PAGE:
Appearing in court for the first time since he was sentenced last year, a much more composed Oscar Pistorius was told that he did not have to return to prison – yet, anyway. The disgraced Paralympian was granted bail, as long as he observes the conditions of his house arrest. Next stop: Constitutional Court. By SIMON ALLISON.
Deputy Judge President Audrey Ledwaba granted bail of R10,000, on condition that Pistorius remains under house arrest.
“He has proved that he is not a flight risk,” said Ledwaba.
The Paralympian, dressed in a dark suit and tie, was present in the court, remaining calm and composed throughout, even sharing a joke with his lawyers occasionally. Before court began, he had agreed to by the strict conditions of his house arrest, which mostly confine him to his uncle Arnold Pistorius’ mansion in Pretoria.
Pistorius shot and killed girlfriend Reeva Steenkamp on Valentine’s Day in 2013. He was found guilty of murder last month after the Supreme Court of Appeal overturned a previous conviction for culpable homicide. The murder conviction comes with a minimum sentence of 15 years in prison.
Noticeably absent from the court was June Steenkamp, Reeva’s mother, who has attended most other legal proceedings. Also missing were the large crowds of onlookers, both Pistorius fans and critics, which were a striking feature of the original trial.
The purpose of Tuesday’s court proceedings was to determine whether Pistorius should return to prison, pending a new sentencing hearing, or if he will remain under house arrest. Pistorius was released into correctional supervision earlier this year after having served one-sixth of his original sentence.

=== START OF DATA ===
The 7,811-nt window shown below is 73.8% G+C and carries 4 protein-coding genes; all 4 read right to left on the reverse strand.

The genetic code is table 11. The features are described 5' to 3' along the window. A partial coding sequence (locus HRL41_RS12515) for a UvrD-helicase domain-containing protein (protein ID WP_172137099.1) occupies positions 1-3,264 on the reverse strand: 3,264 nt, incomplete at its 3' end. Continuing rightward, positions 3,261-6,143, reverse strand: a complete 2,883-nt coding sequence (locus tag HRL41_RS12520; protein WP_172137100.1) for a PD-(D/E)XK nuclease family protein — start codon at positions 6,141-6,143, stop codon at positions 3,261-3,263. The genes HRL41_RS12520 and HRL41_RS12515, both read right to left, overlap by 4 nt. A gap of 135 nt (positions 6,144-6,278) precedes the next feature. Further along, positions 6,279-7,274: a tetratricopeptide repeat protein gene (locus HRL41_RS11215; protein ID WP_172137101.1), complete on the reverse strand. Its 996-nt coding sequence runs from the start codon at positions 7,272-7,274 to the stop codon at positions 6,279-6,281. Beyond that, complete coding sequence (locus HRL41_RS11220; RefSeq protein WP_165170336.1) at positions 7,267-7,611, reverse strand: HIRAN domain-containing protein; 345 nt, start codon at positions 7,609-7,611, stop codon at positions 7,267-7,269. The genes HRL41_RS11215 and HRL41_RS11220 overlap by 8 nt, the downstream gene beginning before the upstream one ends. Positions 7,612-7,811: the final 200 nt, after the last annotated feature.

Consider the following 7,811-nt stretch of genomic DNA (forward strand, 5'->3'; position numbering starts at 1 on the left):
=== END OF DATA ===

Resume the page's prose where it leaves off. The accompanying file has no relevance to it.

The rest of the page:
At the bail hearing, Pistorius’ legal team, led by advocate Barry Roux, made clear their intention to challenge the appeal court’s decision in South Africa’s highest court, the Constitutional Court. This new appeal will be heard next year, prior to any sentencing hearing. Consequently, a date for the sentencing hearing was not set.
Roux said that Pistorius did not pose a flight risk. “He is a well-known person, he’s got a disability. He’s abided by all the bail conditions, all the time, and he’s got a history where he’s shown that he commits himself to the structures of the criminal justice system.”
Chief prosecutor Gerrie Nel said that the severity of Pistorius’ crime merited harsh bail conditions. “We have a convicted murderer applying for bail. The conditions therefore should be stricter,” he said.
The prosecution, however, was unsuccessful in their argument that Pistorius should not be allowed to leave the house at all without prior permission. Judge Ledwaba said that this requirement created unnecessary work for the investigating officer required to grant permission, and instead granted Pistorius permission to leave the house between the hours of 7am and midday.
He will be electronically tagged to monitor his compliance with this condition, and will no longer be required to perform community service.
Pistorius’ R10,000 (£460) bail payment is due by Friday 11 December. This is a trivial sum in comparison to the R1 milllion (£46,000) guarantee he lodged as a guarantee ahead of his original trial. This illustrates the toll that these expensive legal proceedings has taken on the finances of Pistorius, once a multimillionaire.
“We also agreed to an amount of bail of R10,000 because in his affidavit he’s discussed he doesn’t have the means to pay a higher amount,” said Nel.
Pistorius is next scheduled to appear in court on April 18, to confirm the next steps in the legal process. DM
Photo: Convicted murderer, South African Olympic and Paralympic athlete Oscar Pistorius (C) reacts as he leaves after his bail hearing proceedings at the Gauteng Division of the High Court, Pretoria, South Africa, 08 December 2015. Pistorius will appeal his murder conviction in South Africa’s highest court, his lawyer said in court after Pistorius was granted bail in Pretoria. Pistorius fired four shots at Reeva Steenkamp through a locked toilet door at his home in Pretoria in the early hours of Valentine’s Day 2013. She died at the scene. EPA/SIPHIWE SIBEKO /POOL